The UNICA management identified the weaknesses in arts and humanities, and expected to show them by using statistics. The Free University of Berlin (UDE1), Humboldt University of Berlin (UDE2), NOVA University Lisbon (UPT1), the University of Lisbon (UPT2), Sapienza University of Rome (UIT1), Research University’s Higher School of Economics (URU2), and the University of Helsinki (UFI1) are the most collaborative institutions in this field, with over 50 papers. Even though the number of publications is minimal compared to other fields, the existence of such a potential is encouraging in terms of formulating policies to improve prospects for future research partnerships. Members with ten or fewer joint publications in arts and humanities but higher ranks in other subjects, such as the University of Sarajevo (UBA1), Sofia University St. Kliment Ohridski (UBG1), the University of Cyprus (UCP1), University Paris Dauphine - PSL (UFR2), Tallinn University of Technology (UEE2), the University of Iceland (UIS1), Foro Italico University of Rome (UIT4), the University of Latvia (ULV1), the University of Vilnius (ULT1), the University of Luxembourg (ULU1), Ss. Cyril and Methodius University of Skopje (UMK1), Comenius University in Bratislava (USK1), and the People’s Friendship University of Russia (URU3) have demonstrated this potential.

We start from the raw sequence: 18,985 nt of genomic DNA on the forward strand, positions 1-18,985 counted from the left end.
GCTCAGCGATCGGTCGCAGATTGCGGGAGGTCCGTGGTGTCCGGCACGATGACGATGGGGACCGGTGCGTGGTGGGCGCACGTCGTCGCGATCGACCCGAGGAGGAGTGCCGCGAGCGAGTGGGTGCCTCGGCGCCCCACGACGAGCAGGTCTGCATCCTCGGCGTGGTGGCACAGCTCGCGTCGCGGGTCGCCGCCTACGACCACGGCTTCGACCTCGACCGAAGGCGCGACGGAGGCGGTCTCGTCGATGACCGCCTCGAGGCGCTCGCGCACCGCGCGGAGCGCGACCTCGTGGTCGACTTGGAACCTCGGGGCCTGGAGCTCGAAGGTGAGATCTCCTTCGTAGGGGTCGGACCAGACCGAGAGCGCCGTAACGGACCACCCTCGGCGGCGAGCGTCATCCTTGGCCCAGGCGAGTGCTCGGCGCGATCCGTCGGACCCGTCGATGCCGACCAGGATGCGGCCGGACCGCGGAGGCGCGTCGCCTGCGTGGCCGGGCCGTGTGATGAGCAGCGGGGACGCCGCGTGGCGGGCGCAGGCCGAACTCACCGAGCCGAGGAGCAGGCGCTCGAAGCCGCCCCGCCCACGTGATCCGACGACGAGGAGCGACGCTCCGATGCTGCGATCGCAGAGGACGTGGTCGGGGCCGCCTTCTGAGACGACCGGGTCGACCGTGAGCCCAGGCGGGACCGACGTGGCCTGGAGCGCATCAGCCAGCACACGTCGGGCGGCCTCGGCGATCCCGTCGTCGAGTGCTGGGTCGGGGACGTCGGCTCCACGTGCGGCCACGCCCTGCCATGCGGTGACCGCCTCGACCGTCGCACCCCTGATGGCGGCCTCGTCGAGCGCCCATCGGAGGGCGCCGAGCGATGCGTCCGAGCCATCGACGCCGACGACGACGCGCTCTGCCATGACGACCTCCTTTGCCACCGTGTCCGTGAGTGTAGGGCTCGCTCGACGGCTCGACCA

The number of publications distributed among the main research areas is similar. The life sciences and biomedicine publication portfolio leads the way, followed by physical sciences and technology. Research collaborations in social sciences and arts and humanities lag behind other fields. Only 552 of the total publications produced in arts and humanities need to be analysed from different perspectives. Policymakers should assess the possibilities for collaboration in this area and develop action plans to promote collaborative research. The dynamics of the field and the intensity of individual efforts, on the other hand, are facts to consider in this process.